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Tuesday, May 21, 2024

Gainesville residents and students give tips on how to stay cool for the summer

Recommend springs, sweet treats and staying indoors

As the “Sunshine State,” Florida is no stranger to busy summers. Every year, millions of people come to Florida for its amusement parks and beaches. 

However, Florida is also no stranger to heat. Every year, more than 700 people in the U.S. die from extreme heat, according to the CDC

In Florida, that number ranged from 10 to 28 people per year between 2010-2020.

Record temperatures have only made it more dangerous — especially for children, older people, people suffering from chronic illnesses and even pets. Extreme heat can lead to heat stroke, heat exhaustion, heat cramps or heat rashes.

Some signs of these heat-related illnesses include heavy sweating, nausea, fast heartbeat, dizziness and fainting. 

If possible, stay indoors in air-conditioned buildings. However, if people must spend time outside, make sure to stay hydrated, wear sunscreen, avoid drinking and drug use outdoors, take regular breaks and wear loose and light-colored clothing to prevent heat-related illnesses.

In addition to these recommendations, several Gainesville residents and students offer tips on how to stay cool and safe for the summer. 

Ash Reinhart, a 20-year-old UF art junior, was born in Gainesville and grew up going to the springs with friends when it got too hot. 

After swimming or floating down a river for the day, they would make a stop at Yogurtology, a frozen yogurt restaurant on Archer Road, where she would usually get the salted caramel flavor. 

Her biggest recommendation to find cool things to do in Gainesville is to put yourself out there and make new friends. 

“That's the first step to having a great time in Gainesville,” Reinhart said. “Just broaden your horizons and you'll find a lot of fun stuff to do.”

Victor Prieto, a 24-year-old UF master’s student, was born in Gainesville as well. He moved away 10 years ago but returned this summer to start his graduate degree in entrepreneurship. 

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Like Reinhart, Prieto thinks the best way to find new places is to meet new people. 

To stay cool with a treat, he recommends Jeremiah’s Italian Ice in Butler Plaza. Jeremiah’s offers Italian ice and soft-serve ice cream. It also serves gelati, a layered mixture of Italian ice and soft serve. 

With the variety of flavors, there is “something for everybody,” Prieto said.

For more indoor places to cool down, Milly Soto, a 19-year-old UF psychology sophomore, recommends The Spot and the other restaurants located at University Park. 

“It's cozy, and you can go there to study if you want to,” she said. “But overall the food and the drinks there are amazing, and it's really chill.”

Soto mostly goes to get boba, a drink with chewy tapioca balls.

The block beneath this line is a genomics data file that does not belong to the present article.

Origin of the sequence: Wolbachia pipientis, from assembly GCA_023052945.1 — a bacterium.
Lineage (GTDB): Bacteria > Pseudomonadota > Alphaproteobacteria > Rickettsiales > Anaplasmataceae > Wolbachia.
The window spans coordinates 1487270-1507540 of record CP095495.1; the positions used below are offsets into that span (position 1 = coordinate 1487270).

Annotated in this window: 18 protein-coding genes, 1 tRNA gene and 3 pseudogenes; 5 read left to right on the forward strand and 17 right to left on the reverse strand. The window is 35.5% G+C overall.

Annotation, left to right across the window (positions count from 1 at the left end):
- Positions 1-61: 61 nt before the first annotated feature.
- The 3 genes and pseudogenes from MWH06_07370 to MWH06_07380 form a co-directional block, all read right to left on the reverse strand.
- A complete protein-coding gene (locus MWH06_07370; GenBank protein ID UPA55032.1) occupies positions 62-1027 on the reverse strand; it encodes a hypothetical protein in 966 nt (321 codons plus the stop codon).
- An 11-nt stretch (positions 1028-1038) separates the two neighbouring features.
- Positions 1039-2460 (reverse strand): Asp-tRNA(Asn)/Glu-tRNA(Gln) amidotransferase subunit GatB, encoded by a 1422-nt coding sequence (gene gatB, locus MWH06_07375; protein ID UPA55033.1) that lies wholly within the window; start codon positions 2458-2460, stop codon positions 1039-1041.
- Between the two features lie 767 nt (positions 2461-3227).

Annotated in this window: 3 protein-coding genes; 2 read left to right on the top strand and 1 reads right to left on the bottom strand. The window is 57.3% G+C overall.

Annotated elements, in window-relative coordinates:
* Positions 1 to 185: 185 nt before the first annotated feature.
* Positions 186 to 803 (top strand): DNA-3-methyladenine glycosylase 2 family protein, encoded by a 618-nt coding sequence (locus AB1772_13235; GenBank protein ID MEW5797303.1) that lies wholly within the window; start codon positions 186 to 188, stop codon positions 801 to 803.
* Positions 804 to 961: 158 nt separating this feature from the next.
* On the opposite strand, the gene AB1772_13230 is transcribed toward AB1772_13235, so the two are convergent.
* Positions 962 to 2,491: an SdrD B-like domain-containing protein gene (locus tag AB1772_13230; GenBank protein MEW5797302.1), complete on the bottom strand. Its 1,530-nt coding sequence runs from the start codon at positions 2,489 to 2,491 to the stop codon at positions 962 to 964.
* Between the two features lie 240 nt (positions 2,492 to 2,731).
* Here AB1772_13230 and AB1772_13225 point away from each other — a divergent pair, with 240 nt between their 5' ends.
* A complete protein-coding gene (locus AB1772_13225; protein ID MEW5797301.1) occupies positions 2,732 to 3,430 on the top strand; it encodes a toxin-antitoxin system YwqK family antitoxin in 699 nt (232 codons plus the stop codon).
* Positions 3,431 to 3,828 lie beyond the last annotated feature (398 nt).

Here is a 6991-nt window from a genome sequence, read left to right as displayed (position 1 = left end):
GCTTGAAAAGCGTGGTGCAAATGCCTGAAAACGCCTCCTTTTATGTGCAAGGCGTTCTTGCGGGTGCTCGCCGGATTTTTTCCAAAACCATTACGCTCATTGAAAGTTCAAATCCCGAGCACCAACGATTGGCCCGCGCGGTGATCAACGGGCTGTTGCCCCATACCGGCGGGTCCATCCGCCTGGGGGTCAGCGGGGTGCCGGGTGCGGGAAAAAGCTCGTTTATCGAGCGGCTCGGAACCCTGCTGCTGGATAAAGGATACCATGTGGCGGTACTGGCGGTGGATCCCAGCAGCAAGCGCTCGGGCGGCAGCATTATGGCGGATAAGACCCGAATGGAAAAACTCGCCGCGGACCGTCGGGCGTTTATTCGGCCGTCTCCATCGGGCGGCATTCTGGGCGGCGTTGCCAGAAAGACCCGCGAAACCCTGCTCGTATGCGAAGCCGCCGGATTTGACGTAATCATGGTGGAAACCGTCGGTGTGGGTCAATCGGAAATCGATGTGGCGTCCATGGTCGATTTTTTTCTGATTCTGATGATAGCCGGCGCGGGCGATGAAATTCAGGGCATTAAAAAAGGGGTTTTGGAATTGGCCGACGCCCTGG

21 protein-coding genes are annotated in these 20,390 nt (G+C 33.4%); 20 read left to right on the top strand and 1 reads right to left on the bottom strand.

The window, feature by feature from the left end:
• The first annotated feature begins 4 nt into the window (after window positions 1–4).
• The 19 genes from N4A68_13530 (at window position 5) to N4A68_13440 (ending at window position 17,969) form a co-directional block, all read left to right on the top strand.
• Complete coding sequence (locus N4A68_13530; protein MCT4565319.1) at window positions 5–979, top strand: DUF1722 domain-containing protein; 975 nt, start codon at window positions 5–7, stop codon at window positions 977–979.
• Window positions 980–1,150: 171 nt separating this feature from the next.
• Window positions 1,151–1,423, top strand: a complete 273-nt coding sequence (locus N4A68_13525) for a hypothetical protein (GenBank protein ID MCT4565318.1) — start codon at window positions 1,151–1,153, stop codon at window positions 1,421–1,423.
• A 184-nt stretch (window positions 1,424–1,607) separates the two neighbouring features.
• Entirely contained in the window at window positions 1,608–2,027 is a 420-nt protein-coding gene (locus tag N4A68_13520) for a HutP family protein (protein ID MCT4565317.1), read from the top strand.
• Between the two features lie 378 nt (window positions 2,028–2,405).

However, if boba doesn’t sound appealing, Gainesville still has a variety of restaurants scattered throughout town. People are sure to find their favorite cuisine and also discover new places if they’re willing to explore, Soto said.

Other than staying indoors, another way to avoid the heat is to avoid the daytime altogether. 

University Club, also known as UC, has drag shows almost every night. The How Bazar holds a night market twice a month where they sell vintage clothes and pieces made by local artists. The Harn Museum of Art hosts Museum Nights every second Thursday of the month with special themes and limited exhibits.

Veronica Yap, a 20-year-old UF digital arts and sciences sophomore, believes Gainesville nightlife is definitely worth exploring.

From energetic drag shows at UC to laid-back art exhibits at the Harn, Yap appreciates the variety of options.

“I think if you want to do something calm, you have your options,” she said. “There are things that you can do solo and things that you can also do with your friends.”

The nightlife is also a very close community, she said. 

Many of the artists who participate in the Harn’s Museum Nights are also involved with Artwalk Gainesville. 

The Artwalk is a self-guided tour of local art galleries and artists’ studios in downtown Gainesville held the last Friday of every month from 7 to 10 p.m., and it features new exhibits every month.

“It's nice to see everyone sort of connected and showing you all that Gainesville has to offer,” Yap said. 

As summer continues, be mindful of the heat. Don’t leave pets or children in cars. Schedule outdoor activities carefully to avoid the hottest times of the day. Drink more water, and use the time to explore the cool, hidden corners of Gainesville.

Contact Aubrey at abocalan@alligator.org. Follow her on Twitter @aubreyyrosee.


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Aubrey Bocalan

Aubrey Bocalan is a third-year journalism major. She is also pursuing a double major in Art. When she isn't writing, she's probably watching TV with her dog, Albus Percival Wulfric Brian Dumbledore Bocalan.


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